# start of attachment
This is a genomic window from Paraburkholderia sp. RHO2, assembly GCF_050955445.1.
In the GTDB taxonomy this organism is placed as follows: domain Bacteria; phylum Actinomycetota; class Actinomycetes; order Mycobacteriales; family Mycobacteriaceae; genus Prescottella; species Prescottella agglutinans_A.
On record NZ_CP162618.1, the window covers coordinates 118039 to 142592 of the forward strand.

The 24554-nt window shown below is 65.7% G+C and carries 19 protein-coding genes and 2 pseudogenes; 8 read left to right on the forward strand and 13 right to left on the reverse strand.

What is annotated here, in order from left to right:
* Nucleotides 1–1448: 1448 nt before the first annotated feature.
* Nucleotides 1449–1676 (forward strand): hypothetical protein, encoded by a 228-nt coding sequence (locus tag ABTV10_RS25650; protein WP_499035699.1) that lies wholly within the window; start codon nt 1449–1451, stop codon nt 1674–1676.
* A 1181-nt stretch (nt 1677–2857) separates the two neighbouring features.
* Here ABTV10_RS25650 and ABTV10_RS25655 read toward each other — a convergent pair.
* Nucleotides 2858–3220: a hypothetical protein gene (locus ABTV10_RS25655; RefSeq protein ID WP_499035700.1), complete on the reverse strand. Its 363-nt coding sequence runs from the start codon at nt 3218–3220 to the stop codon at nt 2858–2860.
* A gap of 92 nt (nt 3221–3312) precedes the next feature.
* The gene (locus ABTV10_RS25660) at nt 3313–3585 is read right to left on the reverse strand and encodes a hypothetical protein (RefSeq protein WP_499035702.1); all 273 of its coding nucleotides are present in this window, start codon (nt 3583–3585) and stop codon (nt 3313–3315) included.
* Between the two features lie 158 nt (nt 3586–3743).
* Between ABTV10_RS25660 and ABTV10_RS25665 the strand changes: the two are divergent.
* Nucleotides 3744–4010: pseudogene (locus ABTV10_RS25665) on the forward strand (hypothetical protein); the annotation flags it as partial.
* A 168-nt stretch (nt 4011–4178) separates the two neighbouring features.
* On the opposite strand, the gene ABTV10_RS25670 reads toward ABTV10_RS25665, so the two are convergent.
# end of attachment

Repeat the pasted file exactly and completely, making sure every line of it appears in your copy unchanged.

This is a genomic window from Paraburkholderia sp. RHO2, assembly GCF_050955445.1.
In the GTDB taxonomy this organism is placed as follows: domain Bacteria; phylum Actinomycetota; class Actinomycetes; order Mycobacteriales; family Mycobacteriaceae; genus Prescottella; species Prescottella agglutinans_A.
On record NZ_CP162618.1, the window covers coordinates 118039 to 142592 of the forward strand.

The 24554-nt window shown below is 65.7% G+C and carries 19 protein-coding genes and 2 pseudogenes; 8 read left to right on the forward strand and 13 right to left on the reverse strand.

What is annotated here, in order from left to right:
* Nucleotides 1–1448: 1448 nt before the first annotated feature.
* Nucleotides 1449–1676 (forward strand): hypothetical protein, encoded by a 228-nt coding sequence (locus tag ABTV10_RS25650; protein WP_499035699.1) that lies wholly within the window; start codon nt 1449–1451, stop codon nt 1674–1676.
* A 1181-nt stretch (nt 1677–2857) separates the two neighbouring features.
* Here ABTV10_RS25650 and ABTV10_RS25655 read toward each other — a convergent pair.
* Nucleotides 2858–3220: a hypothetical protein gene (locus ABTV10_RS25655; RefSeq protein ID WP_499035700.1), complete on the reverse strand. Its 363-nt coding sequence runs from the start codon at nt 3218–3220 to the stop codon at nt 2858–2860.
* A gap of 92 nt (nt 3221–3312) precedes the next feature.
* The gene (locus ABTV10_RS25660) at nt 3313–3585 is read right to left on the reverse strand and encodes a hypothetical protein (RefSeq protein WP_499035702.1); all 273 of its coding nucleotides are present in this window, start codon (nt 3583–3585) and stop codon (nt 3313–3315) included.
* Between the two features lie 158 nt (nt 3586–3743).
* Between ABTV10_RS25660 and ABTV10_RS25665 the strand changes: the two are divergent.
* Nucleotides 3744–4010: pseudogene (locus ABTV10_RS25665) on the forward strand (hypothetical protein); the annotation flags it as partial.
* A 168-nt stretch (nt 4011–4178) separates the two neighbouring features.
* On the opposite strand, the gene ABTV10_RS25670 reads toward ABTV10_RS25665, so the two are convergent.